Life with Sierra was such a different experience than with any of our other departed dogs because we got to watch her grow old which is simultaneously joyful but also a different kind of sadness. When you see your consummate companion slowly losing their senses and having increasing difficulty navigating and engaging with the world it is sad, but it’s a fact of life. And it’s a fact of life that I too will someday have to come to grips with for myself. I hope I do it as gracefully as Sierra. Sierra adapted to the changes in her physical being. She slept more and ran less, but she never stopped having those moments of pure excitement and happiness that we see in all dogs. She would still until her dying day go out in the yard and for no apparent reason burst into a run all on her own running in circles and zig zagging around to her hearts content. Those are the lessons I need to learn from my dogs. Have fun and enjoy no matter what the circumstances of life are. Sierra handled everything with grace and happiness.

Having a dog that lives to see old age also gives us as humans a chance to try to come to grips with what the future holds. For humans with dog companions unfortunately the future will always hold the death of that amazing creature that you share your life with. There is no avoiding it. But being fortunate enough to have Sierra live to be sixteen years old I was blessed with the time to think about that and come to terms with the fact that this would inevitably be the case. One can never be emotionally prepared for a death of our companions but I could at least intellectually steal myself for the inevitable. I knew that one day in the relatively near future Sierra’s life would still come to an end.

It is never easy to know how to handle the situation of a dog who is going to die. In situations where a dog needs to be euthanized due to some terminal health concern it is at least for me easier to be secure in the knowledge that I have done the right thing by my animal companion. With Sierra this was a completely different situation. The night we found Sierra clearly having some health crisis we didn’t know what course to take. The last thing we wanted to do was cause her more trauma, pain, or suffering. So we pursued a course that we believed followed that. She had had a similar episode in the past that she fully recovered from on her own. We decided to see if this was something that would just pass and she would recover on her own. At first she seemed to do better then she would not. It seemed to wax and wane. Unfortunately, it was not something Sierra could recover from. She slowly got worse as the night went on and eventually died around 2 AM. It did not seem to be a traumatic or jarring death for her but it also was not the peaceful dying in ones sleep I think we all would want for our loved ones.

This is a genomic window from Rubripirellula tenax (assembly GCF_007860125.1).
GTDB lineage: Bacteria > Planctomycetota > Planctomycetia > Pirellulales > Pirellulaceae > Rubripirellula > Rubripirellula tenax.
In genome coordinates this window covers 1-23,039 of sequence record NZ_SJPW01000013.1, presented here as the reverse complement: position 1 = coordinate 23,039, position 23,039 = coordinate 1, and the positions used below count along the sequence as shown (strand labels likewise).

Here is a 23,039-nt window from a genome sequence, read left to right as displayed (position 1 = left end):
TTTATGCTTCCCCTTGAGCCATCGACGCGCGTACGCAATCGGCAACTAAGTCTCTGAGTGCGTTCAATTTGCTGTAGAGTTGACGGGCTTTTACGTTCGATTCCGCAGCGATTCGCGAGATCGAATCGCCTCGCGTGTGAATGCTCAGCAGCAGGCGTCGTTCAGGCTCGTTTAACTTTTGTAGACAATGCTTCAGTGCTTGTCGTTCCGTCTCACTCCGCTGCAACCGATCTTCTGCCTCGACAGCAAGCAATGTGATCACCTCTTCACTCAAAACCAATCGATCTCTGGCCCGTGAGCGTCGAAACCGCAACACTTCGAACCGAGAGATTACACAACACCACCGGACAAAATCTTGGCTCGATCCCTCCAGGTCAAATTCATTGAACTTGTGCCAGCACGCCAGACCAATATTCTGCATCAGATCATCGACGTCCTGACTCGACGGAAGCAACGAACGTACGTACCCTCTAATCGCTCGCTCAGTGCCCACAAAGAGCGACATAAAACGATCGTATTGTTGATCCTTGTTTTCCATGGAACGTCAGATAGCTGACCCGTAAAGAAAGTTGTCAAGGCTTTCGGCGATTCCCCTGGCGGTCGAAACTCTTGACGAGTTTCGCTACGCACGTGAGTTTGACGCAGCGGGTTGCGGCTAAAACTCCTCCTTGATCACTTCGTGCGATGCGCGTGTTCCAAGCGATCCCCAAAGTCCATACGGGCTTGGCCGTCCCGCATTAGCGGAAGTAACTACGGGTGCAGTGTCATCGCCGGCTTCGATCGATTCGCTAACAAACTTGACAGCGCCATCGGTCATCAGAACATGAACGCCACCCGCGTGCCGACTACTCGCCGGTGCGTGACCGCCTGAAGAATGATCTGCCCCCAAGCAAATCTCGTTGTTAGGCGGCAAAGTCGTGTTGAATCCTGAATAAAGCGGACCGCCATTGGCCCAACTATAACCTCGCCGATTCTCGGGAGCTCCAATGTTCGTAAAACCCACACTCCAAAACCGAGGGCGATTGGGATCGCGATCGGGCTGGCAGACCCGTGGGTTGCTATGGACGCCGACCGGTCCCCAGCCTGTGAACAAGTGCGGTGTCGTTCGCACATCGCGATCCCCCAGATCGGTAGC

I will always have doubts as to if this was the right course of action. Could our vets have saved her that night? Maybe, but at what cost to Sierra’s future life. Would she be left debilitated? And how much fear and suffering would result from an emergency trip driving like a bat out of hell to the emergency vet to possibly result in her death anyway? Would she have been saved that night to only die suddenly on another night alone? After all she appeared to be healthy on recent exams and blood work. These are all questions I can never know the answer to. We chose to allow Sierra to cross over the Rainbow Bridge at home surrounded by those that loved her and spent their lives with her in as much comfort as possible. She was home in her spot with us and that is what she would have wanted. She would want her dying moments to be spent as close to us as possible.

At the end we told her it was OK for her to let go and move on. She didn’t have to stay here and try to continue to be our shadow and our protector. She had done her job. She had imparted the pure unadulterated love that is the love of a dog. When she was no longer with us we cried the tears of people who have lost a dear family member even though we knew it was her time. There is no holding back that flood. Time, long life, health, and old age cannot keep the heart from being torn asunder.

Sierra, you were my first dog as an adult. You set us on this road to leading a life full of dogs that we love so much and for that, I cannot thank you enough. I hope you are still looking in on me from time to time. I’ll see you again some day.